Call for Posters


Workshop on Data Provenance and Annotation in Computational Linguistics

Call for Posters

Co-located with the Treebanks and Linguistic Theory (TLT) conference 2018 in Prague
is a special Workshop on Data Provenance and Annotation in Computational Linguistics.

Invited Speakers:
Adriane Boyd, Universität Tübingen
Peter Buneman, University of Edinburgh
Nicoletta Calzolari, Italian National Research Council
Sarah Cohen Boulakia, Université Paris Sud

This is a call for posters to be presented at the workshop. The deadline for
submissions is December 22nd, 2017. Notification of acceptance will be by
December 31st, 2017.

The workshop seeks to bring together researchers from the fields of provenance,
data annotation, and data curation with researchers working within computational
linguistics and dealing with the annotation of language data. Provenance is
concerned with understanding how to model, record, and share metadata about the
origin of data and the further sharing or processing that data has
undergone. While provenance has been studied in various domains (e.g., for
business applications or in the life sciences), many of the central issues are
also of vital interest for computational linguistics.

For example, issues of „data cleaning“ and data curation both have serious
repercussions for the reproducibility of analyses or experiments. In general,
computational linguistic work with data tends to involve several pre-processing
steps (stop-lists, data normalization, filtering out of information that is
considered to be not at-issue or error correction). However, these steps are
seldom documented or described in detail. Data sets may also undergo several
rounds of pre-processing, with information about the successive changes again
not well documented. Data may also be automatically or semi-automatically
generated. In computational linguistics this often takes the form of automatic
or semi-automatic data annotation. This, as well as manual annotation, is prone
to errors and inter-annotator disagreement, leading to rounds of adjucation or
correction. This work with data is also generally not documented (in detail) so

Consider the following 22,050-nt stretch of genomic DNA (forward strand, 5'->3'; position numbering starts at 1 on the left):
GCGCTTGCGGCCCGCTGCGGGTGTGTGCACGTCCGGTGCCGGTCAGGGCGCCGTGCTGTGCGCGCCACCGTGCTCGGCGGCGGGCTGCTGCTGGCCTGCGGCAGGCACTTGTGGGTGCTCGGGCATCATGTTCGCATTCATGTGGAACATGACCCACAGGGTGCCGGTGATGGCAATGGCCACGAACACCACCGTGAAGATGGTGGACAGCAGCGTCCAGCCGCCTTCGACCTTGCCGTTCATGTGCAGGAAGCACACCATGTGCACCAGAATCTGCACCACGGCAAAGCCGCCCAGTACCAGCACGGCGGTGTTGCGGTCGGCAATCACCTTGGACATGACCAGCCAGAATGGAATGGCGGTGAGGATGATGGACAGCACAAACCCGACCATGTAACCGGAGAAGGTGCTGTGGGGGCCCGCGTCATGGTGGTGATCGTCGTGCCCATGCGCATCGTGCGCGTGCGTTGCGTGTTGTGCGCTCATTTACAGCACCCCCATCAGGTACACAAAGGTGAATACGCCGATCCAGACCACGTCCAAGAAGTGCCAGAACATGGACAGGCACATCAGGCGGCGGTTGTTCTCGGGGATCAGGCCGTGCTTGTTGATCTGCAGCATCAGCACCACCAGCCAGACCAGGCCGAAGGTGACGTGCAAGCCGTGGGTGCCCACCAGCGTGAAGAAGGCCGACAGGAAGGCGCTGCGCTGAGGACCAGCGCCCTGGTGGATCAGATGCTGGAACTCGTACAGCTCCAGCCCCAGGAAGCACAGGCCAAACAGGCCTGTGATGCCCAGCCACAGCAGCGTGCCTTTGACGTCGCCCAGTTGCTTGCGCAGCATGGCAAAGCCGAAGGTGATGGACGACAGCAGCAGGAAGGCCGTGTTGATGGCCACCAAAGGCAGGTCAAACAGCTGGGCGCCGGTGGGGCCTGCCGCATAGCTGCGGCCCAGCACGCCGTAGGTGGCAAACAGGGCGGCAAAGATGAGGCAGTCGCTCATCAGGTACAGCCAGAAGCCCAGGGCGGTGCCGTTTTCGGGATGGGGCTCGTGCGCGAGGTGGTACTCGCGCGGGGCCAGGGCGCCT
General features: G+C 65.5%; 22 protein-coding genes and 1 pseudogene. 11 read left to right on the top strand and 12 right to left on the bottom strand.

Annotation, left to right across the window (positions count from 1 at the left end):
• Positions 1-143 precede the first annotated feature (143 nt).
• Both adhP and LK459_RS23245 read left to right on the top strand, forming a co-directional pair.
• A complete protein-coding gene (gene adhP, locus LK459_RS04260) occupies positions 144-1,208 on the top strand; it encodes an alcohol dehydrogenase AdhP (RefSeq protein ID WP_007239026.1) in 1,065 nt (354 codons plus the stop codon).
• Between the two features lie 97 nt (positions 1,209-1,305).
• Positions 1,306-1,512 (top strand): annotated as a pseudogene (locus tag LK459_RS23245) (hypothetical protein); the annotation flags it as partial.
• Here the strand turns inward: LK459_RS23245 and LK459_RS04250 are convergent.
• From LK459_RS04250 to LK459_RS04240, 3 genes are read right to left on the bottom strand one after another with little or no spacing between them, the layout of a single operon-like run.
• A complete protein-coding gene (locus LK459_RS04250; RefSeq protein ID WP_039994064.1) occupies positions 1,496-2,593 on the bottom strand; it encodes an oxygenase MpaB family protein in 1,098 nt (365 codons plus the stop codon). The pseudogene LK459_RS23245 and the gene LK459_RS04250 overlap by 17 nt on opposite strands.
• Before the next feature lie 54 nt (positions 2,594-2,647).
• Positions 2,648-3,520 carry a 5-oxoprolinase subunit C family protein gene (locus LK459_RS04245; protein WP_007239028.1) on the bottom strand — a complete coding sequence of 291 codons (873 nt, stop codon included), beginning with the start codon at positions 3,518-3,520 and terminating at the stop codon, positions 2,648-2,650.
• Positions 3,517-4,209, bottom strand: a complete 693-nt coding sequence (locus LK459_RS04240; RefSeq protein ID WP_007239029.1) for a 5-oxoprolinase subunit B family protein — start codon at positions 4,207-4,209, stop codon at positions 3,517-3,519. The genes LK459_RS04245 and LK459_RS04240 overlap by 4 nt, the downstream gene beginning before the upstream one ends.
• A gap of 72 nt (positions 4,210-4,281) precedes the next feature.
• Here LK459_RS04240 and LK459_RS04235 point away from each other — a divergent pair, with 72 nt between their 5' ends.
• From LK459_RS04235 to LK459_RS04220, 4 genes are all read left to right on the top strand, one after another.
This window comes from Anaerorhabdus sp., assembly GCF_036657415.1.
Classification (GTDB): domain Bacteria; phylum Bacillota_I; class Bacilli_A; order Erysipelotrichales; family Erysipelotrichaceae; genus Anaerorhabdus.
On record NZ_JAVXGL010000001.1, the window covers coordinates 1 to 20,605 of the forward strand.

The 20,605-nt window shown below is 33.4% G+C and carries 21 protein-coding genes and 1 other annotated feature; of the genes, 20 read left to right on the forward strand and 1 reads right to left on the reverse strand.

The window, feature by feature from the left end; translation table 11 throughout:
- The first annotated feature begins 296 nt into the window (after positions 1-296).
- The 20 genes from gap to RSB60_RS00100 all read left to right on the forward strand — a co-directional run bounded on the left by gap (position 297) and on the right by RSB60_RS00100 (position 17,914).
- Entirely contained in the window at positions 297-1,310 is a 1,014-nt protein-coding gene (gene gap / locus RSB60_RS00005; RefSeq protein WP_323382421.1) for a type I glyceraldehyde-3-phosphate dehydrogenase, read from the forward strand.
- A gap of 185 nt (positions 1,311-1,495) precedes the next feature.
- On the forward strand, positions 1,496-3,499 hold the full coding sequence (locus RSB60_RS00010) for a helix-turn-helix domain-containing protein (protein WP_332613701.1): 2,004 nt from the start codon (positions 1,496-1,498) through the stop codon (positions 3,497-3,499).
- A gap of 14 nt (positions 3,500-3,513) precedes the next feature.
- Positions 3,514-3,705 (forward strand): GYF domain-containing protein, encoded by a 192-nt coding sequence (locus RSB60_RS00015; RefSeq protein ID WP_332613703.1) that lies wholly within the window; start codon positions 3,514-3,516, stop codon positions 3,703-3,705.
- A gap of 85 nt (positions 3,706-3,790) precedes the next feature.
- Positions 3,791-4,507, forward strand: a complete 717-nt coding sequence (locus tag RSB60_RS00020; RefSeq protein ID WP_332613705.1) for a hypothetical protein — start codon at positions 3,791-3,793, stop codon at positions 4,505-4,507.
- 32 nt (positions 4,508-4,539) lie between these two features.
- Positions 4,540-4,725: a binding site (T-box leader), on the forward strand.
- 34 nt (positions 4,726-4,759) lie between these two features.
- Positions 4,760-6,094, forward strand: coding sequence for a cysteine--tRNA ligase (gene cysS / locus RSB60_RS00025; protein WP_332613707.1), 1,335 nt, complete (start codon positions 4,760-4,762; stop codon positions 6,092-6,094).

that annotation decisions may be hard to „undo“. Finally, once a data set is
released, newer versions will inevitably also have to be released to deal with
data expansion or correction. In this case, proper versioning and data curation
is vital to ensure experimental and analytical reproducability.

While computational linguists deal with these issues on a daily basis, there is
little awareness of established methodology and best practices coming from the
field of data provenance. The aim of this workshop is to begin a dialog. On the
one hand, we aim to create awareness of the needs and challenges posed by
linguistic data in the data provenance community. On the other hand, we aim to
import an understanding of the experiences and best practices established with
respect to data provenance into the computational linguistics community.



Authors are invited to submit an abstract of no longer than two A4 pages in
length, including references and data. Abstracts must have 2.5 cm (1 inch)
margins on all sides and be set in Times New Roman with a font size no smaller
than 11pt. The submissions must not reveal the identity of the author(s) in
any way.

Abstracts must be submitted in PDF format through EasyChair by December 22nd,
2017, 11:59pm EST. To submit your abstract, please click on the following link:


Important Dates:

Deadline for submission: December 22nd, 2017
Notification of acceptance: December 31st, 2017

Workshop: January, 22nd, 2018


Organising committee:

Miriam Butt, University of Konstanz
Melanie Herschel, University of Stuttgart
Christin Schätzle, University of Konstanz